Peugeot 1900. Ref 1
Peugeot 1900. Ref 1

My museum visits to England 2003
Brooklands

Text and pictures  Björn Bellander
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Swedish version

Updated
2020-09-23

©Copyright
Björn Bellander

Page 1

Hawker Harrier

Links

Harrier 1

Harrier 2

Harrier 3

Brookland Museum

Hawker Harrier in it´s hangar. Ref 1
Hawker Harrier in it´s hangar. Ref 1
The four large air force producers have tried to manufacture VTOL fighter planes. The most important countries are USA, England, France and Russia. Only England has completed their one projects for a fighter into operative status for a longer time. This cost so much  money that McDonnald Douglas in USA had to take over and do the development during the years.
Already 1957 the designer started to test their ideas. The famous "ironbed" is widely known. The project was named P.1127. The purpose was that the fighter should be placed in USA, Germany and England of course.
It was the air plane manufacturer Hawker Siddeley Aviation which started to solve the problems. The project plane got the name Harrier. This is a name of a raptorial bird. This make it problematically to search on internet. The first vertical start was 1960. From this prototype 6 were build for evaluating. From this a new plane were built with swept wings and were in the air first time 1964. It was named Kestrel. Nine prototypes were put together. A new and stronger engine was mounted and named Pegasus. USA and England now showed a bigger interest and a test squadron was formed. After this the next development was moved to USA with the 8 surviving units. The fighter made service during the Falkland Islands war, Iraq invasion and lastly in Afghanistan. Up today 2009 the model is closed down from active duty and is started to show up in museums.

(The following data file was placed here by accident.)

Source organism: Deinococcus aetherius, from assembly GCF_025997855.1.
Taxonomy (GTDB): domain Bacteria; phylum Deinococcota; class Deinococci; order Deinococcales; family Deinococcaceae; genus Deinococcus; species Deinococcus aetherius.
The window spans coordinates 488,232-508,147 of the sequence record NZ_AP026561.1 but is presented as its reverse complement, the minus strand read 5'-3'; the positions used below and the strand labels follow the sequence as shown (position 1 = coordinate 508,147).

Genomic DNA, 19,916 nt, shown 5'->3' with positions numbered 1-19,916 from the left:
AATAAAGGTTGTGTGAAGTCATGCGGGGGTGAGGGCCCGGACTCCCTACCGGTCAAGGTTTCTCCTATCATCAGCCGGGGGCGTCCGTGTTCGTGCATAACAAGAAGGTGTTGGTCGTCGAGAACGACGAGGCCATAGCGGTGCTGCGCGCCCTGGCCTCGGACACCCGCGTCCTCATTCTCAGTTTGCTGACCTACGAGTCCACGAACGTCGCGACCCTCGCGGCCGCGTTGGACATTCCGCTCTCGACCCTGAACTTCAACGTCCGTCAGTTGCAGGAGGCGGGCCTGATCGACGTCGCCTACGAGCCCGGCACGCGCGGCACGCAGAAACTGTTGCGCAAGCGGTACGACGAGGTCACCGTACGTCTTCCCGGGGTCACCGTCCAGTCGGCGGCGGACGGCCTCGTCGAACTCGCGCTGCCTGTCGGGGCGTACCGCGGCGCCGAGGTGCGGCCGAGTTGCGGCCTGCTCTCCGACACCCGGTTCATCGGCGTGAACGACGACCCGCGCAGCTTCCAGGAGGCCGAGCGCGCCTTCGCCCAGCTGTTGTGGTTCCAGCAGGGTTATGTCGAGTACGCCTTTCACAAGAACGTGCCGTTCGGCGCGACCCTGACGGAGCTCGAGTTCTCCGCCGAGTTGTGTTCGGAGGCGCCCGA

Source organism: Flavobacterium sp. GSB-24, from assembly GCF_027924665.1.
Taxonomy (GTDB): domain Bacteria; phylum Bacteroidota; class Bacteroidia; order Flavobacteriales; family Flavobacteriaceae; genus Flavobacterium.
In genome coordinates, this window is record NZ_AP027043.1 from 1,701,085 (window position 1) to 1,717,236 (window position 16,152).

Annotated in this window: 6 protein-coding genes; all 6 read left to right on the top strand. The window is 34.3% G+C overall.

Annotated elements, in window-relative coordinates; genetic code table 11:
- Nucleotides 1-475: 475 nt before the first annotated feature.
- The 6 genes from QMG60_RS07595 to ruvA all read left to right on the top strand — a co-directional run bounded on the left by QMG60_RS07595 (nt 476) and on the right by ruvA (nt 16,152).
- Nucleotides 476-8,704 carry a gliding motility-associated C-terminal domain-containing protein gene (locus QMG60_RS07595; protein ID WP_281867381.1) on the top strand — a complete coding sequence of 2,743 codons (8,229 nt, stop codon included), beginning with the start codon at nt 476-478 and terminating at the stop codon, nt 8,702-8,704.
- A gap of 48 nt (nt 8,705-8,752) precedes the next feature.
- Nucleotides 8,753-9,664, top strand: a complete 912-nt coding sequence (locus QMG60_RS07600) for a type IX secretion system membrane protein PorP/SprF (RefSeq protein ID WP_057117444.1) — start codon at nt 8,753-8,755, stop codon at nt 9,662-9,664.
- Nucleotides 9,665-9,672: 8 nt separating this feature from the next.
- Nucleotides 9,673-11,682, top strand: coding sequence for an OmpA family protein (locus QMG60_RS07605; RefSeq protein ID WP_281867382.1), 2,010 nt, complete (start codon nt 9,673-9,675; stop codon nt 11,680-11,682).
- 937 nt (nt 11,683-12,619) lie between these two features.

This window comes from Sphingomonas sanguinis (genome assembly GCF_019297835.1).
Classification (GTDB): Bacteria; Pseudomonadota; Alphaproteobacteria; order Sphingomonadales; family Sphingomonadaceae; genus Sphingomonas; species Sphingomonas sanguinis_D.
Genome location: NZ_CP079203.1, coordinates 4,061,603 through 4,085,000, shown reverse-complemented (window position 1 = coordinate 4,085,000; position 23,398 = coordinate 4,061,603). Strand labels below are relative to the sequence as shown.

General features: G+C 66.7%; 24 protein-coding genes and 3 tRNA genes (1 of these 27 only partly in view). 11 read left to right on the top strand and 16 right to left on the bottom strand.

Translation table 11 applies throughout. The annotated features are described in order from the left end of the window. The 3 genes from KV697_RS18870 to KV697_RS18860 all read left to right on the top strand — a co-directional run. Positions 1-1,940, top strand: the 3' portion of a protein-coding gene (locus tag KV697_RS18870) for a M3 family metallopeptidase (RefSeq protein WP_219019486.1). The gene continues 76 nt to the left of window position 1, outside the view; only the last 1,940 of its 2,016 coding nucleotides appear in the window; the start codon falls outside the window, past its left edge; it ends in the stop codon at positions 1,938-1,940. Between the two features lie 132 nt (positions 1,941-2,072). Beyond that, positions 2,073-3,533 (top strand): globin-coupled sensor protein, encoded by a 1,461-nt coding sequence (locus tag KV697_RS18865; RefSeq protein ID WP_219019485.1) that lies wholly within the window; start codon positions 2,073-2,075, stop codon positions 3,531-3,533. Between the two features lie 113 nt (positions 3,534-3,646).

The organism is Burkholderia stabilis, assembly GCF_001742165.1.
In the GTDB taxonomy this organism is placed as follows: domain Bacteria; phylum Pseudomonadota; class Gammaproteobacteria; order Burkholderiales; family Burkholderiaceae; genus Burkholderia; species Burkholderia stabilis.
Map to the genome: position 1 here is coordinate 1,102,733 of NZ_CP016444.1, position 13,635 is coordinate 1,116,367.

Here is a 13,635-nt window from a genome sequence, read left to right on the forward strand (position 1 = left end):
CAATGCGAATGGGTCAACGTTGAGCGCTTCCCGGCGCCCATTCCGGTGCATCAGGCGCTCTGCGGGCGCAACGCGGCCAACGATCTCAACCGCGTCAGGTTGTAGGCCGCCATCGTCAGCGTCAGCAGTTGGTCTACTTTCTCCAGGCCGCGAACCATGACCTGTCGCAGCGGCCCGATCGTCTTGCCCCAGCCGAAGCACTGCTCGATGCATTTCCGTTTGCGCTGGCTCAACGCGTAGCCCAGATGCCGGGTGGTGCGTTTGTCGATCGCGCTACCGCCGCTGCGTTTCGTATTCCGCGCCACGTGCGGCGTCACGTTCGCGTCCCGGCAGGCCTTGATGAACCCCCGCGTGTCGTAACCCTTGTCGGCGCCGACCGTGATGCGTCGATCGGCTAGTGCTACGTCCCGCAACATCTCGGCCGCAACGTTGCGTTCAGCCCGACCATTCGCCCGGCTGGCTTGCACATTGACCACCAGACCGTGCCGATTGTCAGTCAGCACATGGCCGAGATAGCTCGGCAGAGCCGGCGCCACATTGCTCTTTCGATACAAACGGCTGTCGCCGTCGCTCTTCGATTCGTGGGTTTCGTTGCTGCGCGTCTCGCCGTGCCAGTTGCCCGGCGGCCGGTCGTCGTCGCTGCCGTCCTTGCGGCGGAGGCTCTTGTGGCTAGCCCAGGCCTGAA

The fighter in the picture was placed in the Wellington hangar, a typical building left over from WWII. In the Brooklands area Wellington bombers were produced.


Page 2

Wellington bomber

Links

Wellington bomber

Vickers Wellington 1

Wellington at Brookland

  Vickers Wellington 1

Pictures 2

The rear place for double machine gun. Ref 1
 The rear place for double machine gun. Ref 1

Wellington bomber. Brookland museum. Ref. 1
Wellington bomber. Brookland museum. Ref. 1